Geographical zone

From Wikipedia, the free encyclopedia
Jump to: navigation, search

Torrid zone

The apparent movement of the Sun[edit]

Temperate Zones[edit]

In the two Temperate Zones, consisting of the tepid latitudes, the Sun is never directly overhead, and the climate is mild, generally ranging from warm to cool. The four annual seasons, spring, summer, autumn and winter, occur in these areas. The North Temperate Zone includes Europe, Northern Asia, and North and Central America. The South Temperate Zone includes Southern Australasia, southern South America, and Southern Africa.

Frigid Zones[edit]

The two Frigid Zones, or polar regions, experience the midnight sun and the polar night for part of the year - at the edge of the zone there is one day at the winter when the Sun is invisible, and one day at the summer solstice when the sun remains above the horizon for 24 hours, while in the center of the zone (the pole), the day is literally one year long, with six months of daylight and six months of night. The Frigid Zones are the coldest parts of the earth, and is generally covered with ice and snow.

History[edit]

The idea of a geographical zone was first hypothesized by the ancient Greek scholar Parmenides[1] and lastingly modified by Aristotle.[2] Both said that the earth was divided into three types of climatic zones, based on their distance from the equator.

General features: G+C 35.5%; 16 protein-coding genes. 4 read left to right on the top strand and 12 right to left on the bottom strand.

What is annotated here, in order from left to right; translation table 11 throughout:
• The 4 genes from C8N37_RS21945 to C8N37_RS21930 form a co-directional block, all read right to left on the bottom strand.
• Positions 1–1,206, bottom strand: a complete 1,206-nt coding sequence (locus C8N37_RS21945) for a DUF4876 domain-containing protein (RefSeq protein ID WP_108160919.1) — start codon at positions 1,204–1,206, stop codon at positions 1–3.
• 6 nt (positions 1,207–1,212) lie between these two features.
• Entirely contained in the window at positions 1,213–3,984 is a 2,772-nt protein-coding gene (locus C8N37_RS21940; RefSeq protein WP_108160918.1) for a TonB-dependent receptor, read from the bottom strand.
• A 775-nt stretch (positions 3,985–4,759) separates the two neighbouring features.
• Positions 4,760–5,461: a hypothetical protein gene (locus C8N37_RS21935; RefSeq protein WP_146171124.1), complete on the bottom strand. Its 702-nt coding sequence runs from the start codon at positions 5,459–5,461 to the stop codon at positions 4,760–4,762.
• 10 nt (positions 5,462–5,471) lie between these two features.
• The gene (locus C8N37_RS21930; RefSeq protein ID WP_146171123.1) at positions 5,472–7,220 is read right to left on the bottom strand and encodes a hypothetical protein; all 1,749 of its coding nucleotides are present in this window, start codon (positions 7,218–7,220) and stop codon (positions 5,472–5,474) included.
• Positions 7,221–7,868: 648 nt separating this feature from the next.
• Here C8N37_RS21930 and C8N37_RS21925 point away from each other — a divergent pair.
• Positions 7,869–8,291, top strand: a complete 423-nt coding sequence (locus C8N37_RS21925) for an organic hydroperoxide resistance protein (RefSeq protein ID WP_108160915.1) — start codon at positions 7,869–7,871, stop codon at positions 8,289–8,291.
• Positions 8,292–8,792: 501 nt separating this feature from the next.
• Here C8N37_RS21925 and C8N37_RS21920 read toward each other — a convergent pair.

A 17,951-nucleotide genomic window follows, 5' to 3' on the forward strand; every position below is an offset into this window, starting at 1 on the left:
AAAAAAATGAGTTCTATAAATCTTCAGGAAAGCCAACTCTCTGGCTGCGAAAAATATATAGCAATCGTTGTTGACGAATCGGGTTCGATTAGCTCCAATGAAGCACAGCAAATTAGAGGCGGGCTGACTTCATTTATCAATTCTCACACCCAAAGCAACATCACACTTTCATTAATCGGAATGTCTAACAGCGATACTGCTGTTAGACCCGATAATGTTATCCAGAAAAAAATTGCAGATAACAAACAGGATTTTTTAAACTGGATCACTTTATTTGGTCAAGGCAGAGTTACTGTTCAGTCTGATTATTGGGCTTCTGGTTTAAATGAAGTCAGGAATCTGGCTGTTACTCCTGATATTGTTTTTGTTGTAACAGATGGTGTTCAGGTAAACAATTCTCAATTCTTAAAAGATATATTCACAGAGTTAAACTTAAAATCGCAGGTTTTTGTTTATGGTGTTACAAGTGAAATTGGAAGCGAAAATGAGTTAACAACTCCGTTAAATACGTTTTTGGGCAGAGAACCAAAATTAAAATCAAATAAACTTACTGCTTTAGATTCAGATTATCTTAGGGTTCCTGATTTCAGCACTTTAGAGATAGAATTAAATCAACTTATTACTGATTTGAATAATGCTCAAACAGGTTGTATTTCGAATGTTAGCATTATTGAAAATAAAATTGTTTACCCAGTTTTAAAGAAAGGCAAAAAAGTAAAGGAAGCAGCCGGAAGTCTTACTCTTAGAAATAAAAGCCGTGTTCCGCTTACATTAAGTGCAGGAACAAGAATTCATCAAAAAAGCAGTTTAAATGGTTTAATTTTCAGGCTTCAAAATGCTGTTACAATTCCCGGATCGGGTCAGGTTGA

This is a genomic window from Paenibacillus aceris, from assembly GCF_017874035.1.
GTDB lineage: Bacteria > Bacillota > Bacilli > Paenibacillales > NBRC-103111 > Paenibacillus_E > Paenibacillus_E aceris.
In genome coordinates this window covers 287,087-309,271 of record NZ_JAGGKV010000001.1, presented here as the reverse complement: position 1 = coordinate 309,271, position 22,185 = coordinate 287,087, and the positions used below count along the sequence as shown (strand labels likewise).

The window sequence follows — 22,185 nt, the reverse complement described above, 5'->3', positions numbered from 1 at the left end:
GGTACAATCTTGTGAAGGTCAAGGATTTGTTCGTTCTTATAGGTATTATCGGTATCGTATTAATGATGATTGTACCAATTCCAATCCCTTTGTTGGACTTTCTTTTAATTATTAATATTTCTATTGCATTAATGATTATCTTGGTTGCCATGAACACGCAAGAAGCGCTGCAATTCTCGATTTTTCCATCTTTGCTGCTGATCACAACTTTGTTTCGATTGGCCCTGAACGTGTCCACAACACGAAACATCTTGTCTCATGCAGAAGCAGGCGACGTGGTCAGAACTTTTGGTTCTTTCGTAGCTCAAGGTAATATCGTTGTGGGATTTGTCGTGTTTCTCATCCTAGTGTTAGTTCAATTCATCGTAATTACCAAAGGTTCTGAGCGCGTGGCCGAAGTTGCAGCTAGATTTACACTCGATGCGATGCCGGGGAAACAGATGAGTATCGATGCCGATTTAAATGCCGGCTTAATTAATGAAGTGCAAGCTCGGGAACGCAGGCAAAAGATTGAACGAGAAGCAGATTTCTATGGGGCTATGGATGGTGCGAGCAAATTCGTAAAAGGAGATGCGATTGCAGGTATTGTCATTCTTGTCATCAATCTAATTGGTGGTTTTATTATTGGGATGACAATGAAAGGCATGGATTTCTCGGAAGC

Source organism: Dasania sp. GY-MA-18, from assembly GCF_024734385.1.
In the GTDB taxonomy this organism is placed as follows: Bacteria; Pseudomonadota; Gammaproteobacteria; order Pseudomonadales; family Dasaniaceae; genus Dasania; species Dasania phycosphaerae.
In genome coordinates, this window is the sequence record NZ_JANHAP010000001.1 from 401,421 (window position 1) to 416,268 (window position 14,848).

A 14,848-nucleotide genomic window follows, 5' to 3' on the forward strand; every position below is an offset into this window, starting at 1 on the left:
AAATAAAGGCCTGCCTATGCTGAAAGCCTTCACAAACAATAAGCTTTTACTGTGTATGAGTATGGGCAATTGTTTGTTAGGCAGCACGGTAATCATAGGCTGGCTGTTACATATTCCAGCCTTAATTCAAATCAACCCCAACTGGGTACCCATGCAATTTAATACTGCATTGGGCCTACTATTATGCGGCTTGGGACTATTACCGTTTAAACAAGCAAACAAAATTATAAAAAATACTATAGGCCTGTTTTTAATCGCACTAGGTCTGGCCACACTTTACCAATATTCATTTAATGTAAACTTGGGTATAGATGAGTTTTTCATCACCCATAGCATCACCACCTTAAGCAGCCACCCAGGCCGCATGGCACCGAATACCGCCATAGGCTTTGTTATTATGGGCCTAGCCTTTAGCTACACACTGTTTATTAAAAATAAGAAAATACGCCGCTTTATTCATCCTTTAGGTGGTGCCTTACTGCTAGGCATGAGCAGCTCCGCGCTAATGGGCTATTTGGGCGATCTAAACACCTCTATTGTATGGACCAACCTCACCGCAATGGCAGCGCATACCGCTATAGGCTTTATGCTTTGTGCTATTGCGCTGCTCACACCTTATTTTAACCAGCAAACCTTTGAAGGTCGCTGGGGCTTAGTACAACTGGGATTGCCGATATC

Like Parmeneides, thinking that the area near the equator was too hot for habitation, Aristotle dubbed the region around the equator (from 23.5° N to 23.5° S) the "Torrid Zone." Both reasoned that from the Arctic Circle to the pole was permanently frozen. This uninhabitable zone was called the "Frigid Zone." The only area believed to be habitable was the northern "Temperate Zone" (the southern one not having been discovered), lying between the "Frigid Zones" and the "Torrid Zone". However, humans have inhabited almost all climates on Earth, including inside the Arctic Circle.

As knowledge of the Earth's geography improved, a second "Temperate Zone" was discovered south of the equator, and a second "Frigid Zone" was discovered around the Antarctic. Aristotle's map was vastly oversimplistic, although the general idea was correct. Today, the most commonly used climate map is the Köppen climate classification, developed by Russian climatologist of German descent and amateur botanist Wladimir Köppen (1846–1940), which divides the world into five major climate regions, based on average annual precipitation, average monthly precipitation, and average monthly temperature.

Köppen's map

References[edit]

  1. ^ Strab. 2,2,1-2 in: A. H. Coxon and R. D. McKirahan (eds), The Fragments of Parmenides: A Critical Text With Introduction, and Translation, the Ancient Testimonia and a Commentary, 2nd edn (Phronesis: Supplementary Volumes 3; Assen, Dover (NH), 2009), p. 160.
  2. ^ Aristotle, Meteorology, Bekker numbers 362a33-362b29

See also[edit]